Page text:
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Monday, Oct 21, 2019

INS Khanderi commissioned into Indian Navy

cities Updated: Sep 29, 2019 01:42 IST
Manish K Pathak
Manish K Pathak

Union Defence minister Rajnath Singh on Saturday commissioned India’s second scorpene-class attack submarine, INS Khanderi, into the Indian Navy in a ceremony at Mazagon Docks. The diesel-electric attack submarine, having superior stealth and several major combat capabilities, is built under the Project 75 programme at Mazagon Docks, in collaboration with a French submarine builder. It is the second in the series of submarines built under the Project 75.

Singh on Saturday also commissioned India’s first P-17 Shivalik class frigate, INS Nilgiri, and an aircraft carrier dry dock, housed within the Naval Dockyard in Mumbai, into the Indian Navy. The dry dock is capable of accommodating India’s largest naval ship, INS Vikramaditya.

The Defence minister expressed the government’s strong resolve to enhance the capacity of India’s defence forces with modern equipment. He said the government is willing to meet the requirement of the armed forces and will produce high-end equipment whenever required. He also said that “when the seas are secured, it has a larger, positive impact on business.”

“The Indian Navy has acted against pirates and is ready to act strongly if any power tries to disturb the peace in the region,” he said, adding that the Navy was capable of facing any challenge. He said India wants to build trust in small nations in the Indian Ocean, but some powers are “conspiring to launch an attack like 26/11 in Mumbai and Indian coastal areas”. “We cannot forget the role played by the Navy in the 1971 war, when our naval force broke Pakistan’s back and controlled its economy by controlling their trade routes. While on one hand we have taken progressive steps in Jammu and Kashmir and received support from across the globe, the Pakistani prime minister is running from door to door and creating content for cartoon makers,” said the defence minister.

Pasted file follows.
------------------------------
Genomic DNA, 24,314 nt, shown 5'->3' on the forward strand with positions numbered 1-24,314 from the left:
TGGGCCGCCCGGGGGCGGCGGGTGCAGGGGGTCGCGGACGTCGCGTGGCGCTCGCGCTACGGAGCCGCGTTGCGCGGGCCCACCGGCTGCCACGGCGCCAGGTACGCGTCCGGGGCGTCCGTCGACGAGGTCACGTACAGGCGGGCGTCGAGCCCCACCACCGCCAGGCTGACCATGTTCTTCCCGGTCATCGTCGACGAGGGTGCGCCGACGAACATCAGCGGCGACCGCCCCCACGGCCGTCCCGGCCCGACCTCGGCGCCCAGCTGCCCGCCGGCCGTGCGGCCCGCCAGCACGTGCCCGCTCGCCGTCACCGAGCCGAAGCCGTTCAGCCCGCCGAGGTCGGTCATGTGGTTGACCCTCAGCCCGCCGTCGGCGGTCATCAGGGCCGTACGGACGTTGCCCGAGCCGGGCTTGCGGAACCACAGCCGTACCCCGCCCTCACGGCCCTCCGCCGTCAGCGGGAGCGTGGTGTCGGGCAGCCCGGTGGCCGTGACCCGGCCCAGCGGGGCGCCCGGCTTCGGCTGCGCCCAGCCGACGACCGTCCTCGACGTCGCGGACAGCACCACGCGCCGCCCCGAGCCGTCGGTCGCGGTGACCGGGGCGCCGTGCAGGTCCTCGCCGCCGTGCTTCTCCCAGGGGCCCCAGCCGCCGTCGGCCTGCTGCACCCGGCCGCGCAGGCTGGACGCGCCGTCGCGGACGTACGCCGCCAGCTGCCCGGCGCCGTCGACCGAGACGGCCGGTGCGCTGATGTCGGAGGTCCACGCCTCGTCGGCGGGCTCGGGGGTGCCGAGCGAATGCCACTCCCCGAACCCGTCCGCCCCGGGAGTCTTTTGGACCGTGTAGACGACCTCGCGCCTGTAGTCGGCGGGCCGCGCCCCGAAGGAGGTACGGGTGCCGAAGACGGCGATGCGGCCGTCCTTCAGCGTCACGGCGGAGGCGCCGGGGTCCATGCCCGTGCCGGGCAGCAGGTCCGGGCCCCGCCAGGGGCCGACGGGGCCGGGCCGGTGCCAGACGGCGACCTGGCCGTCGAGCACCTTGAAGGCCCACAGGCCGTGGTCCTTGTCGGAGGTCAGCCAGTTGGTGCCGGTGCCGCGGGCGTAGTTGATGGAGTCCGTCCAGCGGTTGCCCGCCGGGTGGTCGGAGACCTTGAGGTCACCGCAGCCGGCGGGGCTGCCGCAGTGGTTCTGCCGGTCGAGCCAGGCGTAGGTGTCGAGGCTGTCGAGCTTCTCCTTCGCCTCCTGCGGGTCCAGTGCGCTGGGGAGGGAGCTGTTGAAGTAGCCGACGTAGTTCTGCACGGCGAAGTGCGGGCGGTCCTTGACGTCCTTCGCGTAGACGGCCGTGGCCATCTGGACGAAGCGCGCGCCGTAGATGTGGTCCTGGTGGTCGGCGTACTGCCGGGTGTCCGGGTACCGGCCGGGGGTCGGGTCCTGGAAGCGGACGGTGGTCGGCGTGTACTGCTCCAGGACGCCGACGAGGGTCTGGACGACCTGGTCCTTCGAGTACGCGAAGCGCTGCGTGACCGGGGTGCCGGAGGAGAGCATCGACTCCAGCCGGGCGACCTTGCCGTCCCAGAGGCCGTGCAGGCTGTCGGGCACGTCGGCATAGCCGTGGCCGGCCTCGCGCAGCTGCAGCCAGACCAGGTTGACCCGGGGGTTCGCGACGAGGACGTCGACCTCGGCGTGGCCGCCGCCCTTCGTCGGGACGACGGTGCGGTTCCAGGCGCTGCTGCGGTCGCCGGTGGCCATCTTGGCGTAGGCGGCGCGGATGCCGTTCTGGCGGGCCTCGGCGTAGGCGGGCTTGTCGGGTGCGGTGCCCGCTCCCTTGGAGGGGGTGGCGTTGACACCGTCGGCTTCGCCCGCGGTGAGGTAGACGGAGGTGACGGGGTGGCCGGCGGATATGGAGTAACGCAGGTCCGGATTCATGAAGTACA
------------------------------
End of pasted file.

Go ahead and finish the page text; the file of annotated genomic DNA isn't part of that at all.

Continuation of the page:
Chief of naval staff, Admiral Karambir Singh, said 70% of the Navy budget has been spent on indigenous ship-building in the last five years. “INS Khanderi has performed tremendously in the 1971 war and will be serving the nation for maintaining peace”.

The first submarine, INS Kalvari, was launched in October 2015 and commissioned in December 2017, five years after its scheduled due date, whereas the second in the series, INS Khanderi, was launched in January 2017, and commissioned on Saturday. The third submarine, INS Karanj, has been launched in January 2018 and is undergoing trials in the sea. It is expected to be commissioned at the end of this year, said a naval officer. He said the fourth submarine in the series, INS Vela, was launched in May and is being readied for sea trials, while the remaining two submarines, INS Vagir and INS Vagsheer, are at various stages of outfitting.The officer said Scorpene submarines can undertake multifarious missions such as anti-surface warfare and anti-submarine warfare, and are also helpful in intelligence gathering, mine-laying, area surveillance, etc. The submarine is designed to operate in all theatres, ensuring interoperability with other components of the Naval Task Force.

First Published: Sep 29, 2019 01:42 IST

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